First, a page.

On Thu, Aug 20, 2009 at 9:58 PM, Scott Marlowe<scott(dot)marlowe(at)gmail(dot)com> wrote:
> On Thu, Aug 20, 2009 at 7:32 PM, Scott Marlowe<scott(dot)marlowe(at)gmail(dot)com> wrote:
>> 2009/8/20 Slava Moudry <smoudry(at)4info(dot)net>:
>>> Yes, I thought about putting the bit-flags in separate fields.
>>> Unfortunately - I expect to have quite a lot of these and space is an issue when you are dealing with billions of records in fact table, so I prefer to pack them into one int8.
>> For giggles I created two test tables, one with a single int, one with
>> 8 bools, and put 100M entries in each. The table with 8 bools took up
>> aprrox. 3560616 bytes, while the one with a single int took up approx.
>> I.e they're about the same. You should really test to see if having a
>> lot of bools costs more than mangling ints around. I'm guessing I
>> could fit a lot more bools in the test table due to alignment issues
>> than just 8.
> So, I made a table with 26 bool fields, and added 100M rows to it, and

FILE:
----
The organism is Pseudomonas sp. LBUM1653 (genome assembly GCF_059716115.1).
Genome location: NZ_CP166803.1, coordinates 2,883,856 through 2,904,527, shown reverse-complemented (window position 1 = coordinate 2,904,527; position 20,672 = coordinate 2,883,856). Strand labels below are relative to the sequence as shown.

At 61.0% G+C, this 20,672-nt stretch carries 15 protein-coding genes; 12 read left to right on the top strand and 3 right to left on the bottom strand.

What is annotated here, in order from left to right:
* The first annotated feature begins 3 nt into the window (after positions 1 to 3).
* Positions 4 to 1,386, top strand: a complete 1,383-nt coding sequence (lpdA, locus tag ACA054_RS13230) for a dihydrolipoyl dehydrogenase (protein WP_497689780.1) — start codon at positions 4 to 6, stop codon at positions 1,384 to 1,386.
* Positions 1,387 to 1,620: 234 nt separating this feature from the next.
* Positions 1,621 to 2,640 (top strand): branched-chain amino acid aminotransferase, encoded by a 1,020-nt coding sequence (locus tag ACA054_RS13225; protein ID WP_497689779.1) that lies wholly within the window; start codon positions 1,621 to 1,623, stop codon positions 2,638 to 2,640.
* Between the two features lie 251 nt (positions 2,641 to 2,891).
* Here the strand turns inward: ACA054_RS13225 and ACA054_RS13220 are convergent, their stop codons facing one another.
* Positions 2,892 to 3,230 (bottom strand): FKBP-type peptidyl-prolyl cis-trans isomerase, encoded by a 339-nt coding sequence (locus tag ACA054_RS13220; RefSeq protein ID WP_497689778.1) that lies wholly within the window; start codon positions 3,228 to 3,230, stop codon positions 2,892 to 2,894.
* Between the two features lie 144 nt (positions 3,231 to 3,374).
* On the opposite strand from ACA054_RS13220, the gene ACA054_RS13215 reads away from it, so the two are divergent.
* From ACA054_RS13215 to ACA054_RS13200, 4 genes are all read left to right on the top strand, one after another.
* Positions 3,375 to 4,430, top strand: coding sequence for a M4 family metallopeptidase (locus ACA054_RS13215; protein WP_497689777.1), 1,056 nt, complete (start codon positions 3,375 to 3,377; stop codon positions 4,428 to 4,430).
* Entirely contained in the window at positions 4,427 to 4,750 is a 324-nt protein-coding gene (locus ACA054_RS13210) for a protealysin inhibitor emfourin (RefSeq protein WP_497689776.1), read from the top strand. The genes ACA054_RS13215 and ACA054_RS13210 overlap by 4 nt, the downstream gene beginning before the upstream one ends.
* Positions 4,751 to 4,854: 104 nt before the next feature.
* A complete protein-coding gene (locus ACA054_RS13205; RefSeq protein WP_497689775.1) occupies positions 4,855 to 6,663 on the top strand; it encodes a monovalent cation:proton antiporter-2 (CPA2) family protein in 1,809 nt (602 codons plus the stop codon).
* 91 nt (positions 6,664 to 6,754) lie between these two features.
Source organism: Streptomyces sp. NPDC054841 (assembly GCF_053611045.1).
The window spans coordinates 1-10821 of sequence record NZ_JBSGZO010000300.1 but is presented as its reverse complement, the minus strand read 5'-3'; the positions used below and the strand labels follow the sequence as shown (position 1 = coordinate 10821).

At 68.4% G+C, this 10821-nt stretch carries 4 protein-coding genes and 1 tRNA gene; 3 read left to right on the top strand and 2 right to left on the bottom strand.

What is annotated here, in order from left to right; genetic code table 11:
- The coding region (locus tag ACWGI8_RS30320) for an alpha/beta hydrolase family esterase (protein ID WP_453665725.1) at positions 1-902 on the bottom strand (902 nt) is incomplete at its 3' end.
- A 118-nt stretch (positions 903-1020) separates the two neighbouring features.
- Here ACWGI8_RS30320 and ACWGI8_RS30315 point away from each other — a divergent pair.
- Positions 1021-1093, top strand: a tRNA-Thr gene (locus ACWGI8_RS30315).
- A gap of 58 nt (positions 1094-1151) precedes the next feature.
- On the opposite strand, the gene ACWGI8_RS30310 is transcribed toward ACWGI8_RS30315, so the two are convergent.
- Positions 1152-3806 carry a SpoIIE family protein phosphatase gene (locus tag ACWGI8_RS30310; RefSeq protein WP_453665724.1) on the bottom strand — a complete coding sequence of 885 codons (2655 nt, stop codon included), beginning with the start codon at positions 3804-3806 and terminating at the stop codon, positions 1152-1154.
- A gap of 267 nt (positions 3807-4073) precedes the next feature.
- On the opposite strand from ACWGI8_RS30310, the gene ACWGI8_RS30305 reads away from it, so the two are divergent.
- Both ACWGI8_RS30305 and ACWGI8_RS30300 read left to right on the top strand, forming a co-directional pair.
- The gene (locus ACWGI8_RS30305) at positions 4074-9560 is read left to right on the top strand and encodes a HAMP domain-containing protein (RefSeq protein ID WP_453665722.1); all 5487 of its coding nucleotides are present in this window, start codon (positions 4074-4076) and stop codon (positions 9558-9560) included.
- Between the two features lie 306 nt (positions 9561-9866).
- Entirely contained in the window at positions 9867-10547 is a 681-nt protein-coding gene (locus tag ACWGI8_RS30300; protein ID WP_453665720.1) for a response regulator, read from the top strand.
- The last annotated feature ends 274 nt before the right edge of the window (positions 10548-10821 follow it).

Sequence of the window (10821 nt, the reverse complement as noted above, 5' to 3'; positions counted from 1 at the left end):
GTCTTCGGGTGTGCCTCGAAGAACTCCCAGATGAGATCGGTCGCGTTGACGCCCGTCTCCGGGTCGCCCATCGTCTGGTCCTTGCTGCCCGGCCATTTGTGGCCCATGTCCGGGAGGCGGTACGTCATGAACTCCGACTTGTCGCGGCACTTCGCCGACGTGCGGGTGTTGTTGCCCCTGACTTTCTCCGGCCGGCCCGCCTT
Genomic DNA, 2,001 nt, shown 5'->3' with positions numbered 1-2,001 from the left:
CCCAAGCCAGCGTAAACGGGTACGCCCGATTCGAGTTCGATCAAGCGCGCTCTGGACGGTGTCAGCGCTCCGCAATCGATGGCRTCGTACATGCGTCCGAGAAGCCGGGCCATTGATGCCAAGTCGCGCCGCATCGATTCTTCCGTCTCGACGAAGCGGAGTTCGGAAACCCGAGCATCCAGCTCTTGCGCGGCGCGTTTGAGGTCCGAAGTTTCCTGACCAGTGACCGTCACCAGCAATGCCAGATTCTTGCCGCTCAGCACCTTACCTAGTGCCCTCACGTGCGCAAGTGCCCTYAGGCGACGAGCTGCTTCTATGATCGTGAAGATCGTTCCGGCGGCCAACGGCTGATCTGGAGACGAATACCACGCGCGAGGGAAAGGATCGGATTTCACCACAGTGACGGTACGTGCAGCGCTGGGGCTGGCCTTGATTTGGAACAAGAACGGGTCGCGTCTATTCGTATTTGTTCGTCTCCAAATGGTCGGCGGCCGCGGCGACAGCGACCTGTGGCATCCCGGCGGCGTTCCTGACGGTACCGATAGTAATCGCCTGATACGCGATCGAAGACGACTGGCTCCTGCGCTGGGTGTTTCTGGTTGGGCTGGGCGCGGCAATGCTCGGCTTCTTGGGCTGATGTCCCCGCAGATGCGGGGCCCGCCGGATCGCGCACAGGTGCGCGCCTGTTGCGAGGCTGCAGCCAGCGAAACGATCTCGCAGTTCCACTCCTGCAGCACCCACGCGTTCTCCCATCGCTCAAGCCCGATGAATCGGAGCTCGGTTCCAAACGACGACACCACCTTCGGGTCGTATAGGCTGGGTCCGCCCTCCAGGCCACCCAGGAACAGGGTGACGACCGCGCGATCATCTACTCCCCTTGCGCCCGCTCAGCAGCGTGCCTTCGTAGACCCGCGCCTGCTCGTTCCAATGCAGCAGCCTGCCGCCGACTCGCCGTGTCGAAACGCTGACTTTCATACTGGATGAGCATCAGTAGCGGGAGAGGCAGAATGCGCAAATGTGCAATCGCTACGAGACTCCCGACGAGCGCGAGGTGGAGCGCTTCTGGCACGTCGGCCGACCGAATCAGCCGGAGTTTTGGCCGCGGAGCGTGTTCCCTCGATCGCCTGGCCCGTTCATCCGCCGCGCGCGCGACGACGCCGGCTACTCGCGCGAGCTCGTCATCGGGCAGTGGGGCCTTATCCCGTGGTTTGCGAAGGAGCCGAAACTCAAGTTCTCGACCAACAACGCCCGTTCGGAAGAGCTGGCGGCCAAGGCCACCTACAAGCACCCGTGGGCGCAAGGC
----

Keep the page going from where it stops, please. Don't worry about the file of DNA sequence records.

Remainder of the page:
> that table took up about 5906028 bytes. So yea, the storage is
> greater for boolean fields, but only if they aren't null. making them
> null would save a lot of space, so if null bits fit your model, then
> it might be worth looking into. Certainly they're not so much bigger
> as to be unmanageable.
This is a clever idea. Tables with any non-null columns have a null
bitmap with 1 bit per field, followed by the actual values of the
non-null fields. So if the OP arranges to use true and null as the
values instead of true and false, and uses null for the flag value
that is most often wanted, it will pack down pretty tight.
Scott, did you check whether a toast table got created here and what
the size of it was?
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